READ MORE: David Pratt: Military repression in Myanmar is escalating weeks on from the coup

“The debate over the effectiveness of sanctions is bedevilled by many complex variables, including the objectives of the sanctions and the amount of international compliance, observed veteran journalist, filmmaker and Asia watcher, Tom Fawthrop recently in the online magazine The Diplomat

“In addition, the politics of sanctions could be differentiated into the good, the bad, and the ugly,” Fawthrop added.

Some also stress that the international community’s ability to influence developments is finite.

“The outside world has limited ­leverage, the west in particular,” says the ICG’s Richard Horsey. “That doesn’t mean the west should sit on its hands and do ­nothing, but it means their actions will not have a determinative effect on what happens.”

“It’s a huge problem for the region, and a problem for the international ­’s a human catastrophe, and one that has direct implications on Myanmar’s neighbours,” Horsey told the Financial Times recently

While government sanctions are one thing the corporate approach could be something else again, say activists’ groups, while insisting that Western brands still need to be rigorous with due diligence as to who they work with.

The rights group Burma Campaign UK has called on companies not to abandon Myanmar workers but instead look to ways such as H&M’s approach ­highlighted to maintain placing orders with ­suppliers albeit under strict scrutiny.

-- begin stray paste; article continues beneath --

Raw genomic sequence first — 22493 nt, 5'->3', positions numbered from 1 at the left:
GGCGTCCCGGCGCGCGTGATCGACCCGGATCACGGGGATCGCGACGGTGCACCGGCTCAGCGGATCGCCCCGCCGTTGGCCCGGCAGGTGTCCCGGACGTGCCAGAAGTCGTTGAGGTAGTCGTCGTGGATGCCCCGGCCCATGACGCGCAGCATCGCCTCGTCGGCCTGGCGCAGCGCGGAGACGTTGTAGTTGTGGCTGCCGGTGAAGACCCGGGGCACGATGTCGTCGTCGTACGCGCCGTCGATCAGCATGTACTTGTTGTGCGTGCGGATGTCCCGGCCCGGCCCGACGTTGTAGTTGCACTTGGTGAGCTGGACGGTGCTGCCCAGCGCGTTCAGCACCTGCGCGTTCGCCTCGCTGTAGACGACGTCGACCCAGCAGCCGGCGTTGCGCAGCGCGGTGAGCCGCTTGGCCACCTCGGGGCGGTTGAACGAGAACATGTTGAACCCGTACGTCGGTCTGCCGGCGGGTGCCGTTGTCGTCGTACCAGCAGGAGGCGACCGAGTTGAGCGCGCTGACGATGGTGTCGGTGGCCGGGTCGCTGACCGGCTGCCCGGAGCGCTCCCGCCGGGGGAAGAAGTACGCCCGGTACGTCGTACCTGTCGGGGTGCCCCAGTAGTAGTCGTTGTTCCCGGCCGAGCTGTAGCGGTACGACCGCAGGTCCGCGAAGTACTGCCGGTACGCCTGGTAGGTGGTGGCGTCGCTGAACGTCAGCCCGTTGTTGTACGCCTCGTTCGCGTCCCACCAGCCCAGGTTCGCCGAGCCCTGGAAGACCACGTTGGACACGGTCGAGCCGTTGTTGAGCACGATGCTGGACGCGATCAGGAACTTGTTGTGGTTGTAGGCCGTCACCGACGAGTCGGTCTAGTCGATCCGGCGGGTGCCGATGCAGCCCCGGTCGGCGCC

John Bray, director at business consultancy Control Risks, said that pressure on firms in Myanmar needed to be guided by an assessment of “complicity”.

“If you are providing a service for the Myanmar people, which they are paid for and which promotes the development of the economy, I don’t think you’re complicit in what is going on in the streets,” said Bray.

FOR the moment there remain some Myanmar union leaders and rights groups that continue to urge clothing chains to stop buying from suppliers in the country to intensify economic pressure on Min Aung Hlaing’s junta. But equally there are others who stress that the proceeds from the garment industry for the most part do not go directly into the regime’s coffers, unlike industries like gemstones, timber, and oil and gas.

Many in this latter camp are of the view that what matters more than anything right now is to keep alive structures and jobs outside of the junta’s control that will keep people working, eating and afloat. Just how many other clothing companies and retailers make the same decision as H&M and Primark and now resume ­placing orders with suppliers in Myanmar remains to be seen.

“The brands feel they have a commitment to the country, and just cutting and running won’t solve anybody’s problems,” said Vicky Bowman, director of the Myanmar Centre for Responsible Business (MCRB) that advocates for human rights.

It’s quite a dilemma, but just how many of us I wonder will even pause to give it a thought next time we pick up a garment with a label that says – Made in Myanmar.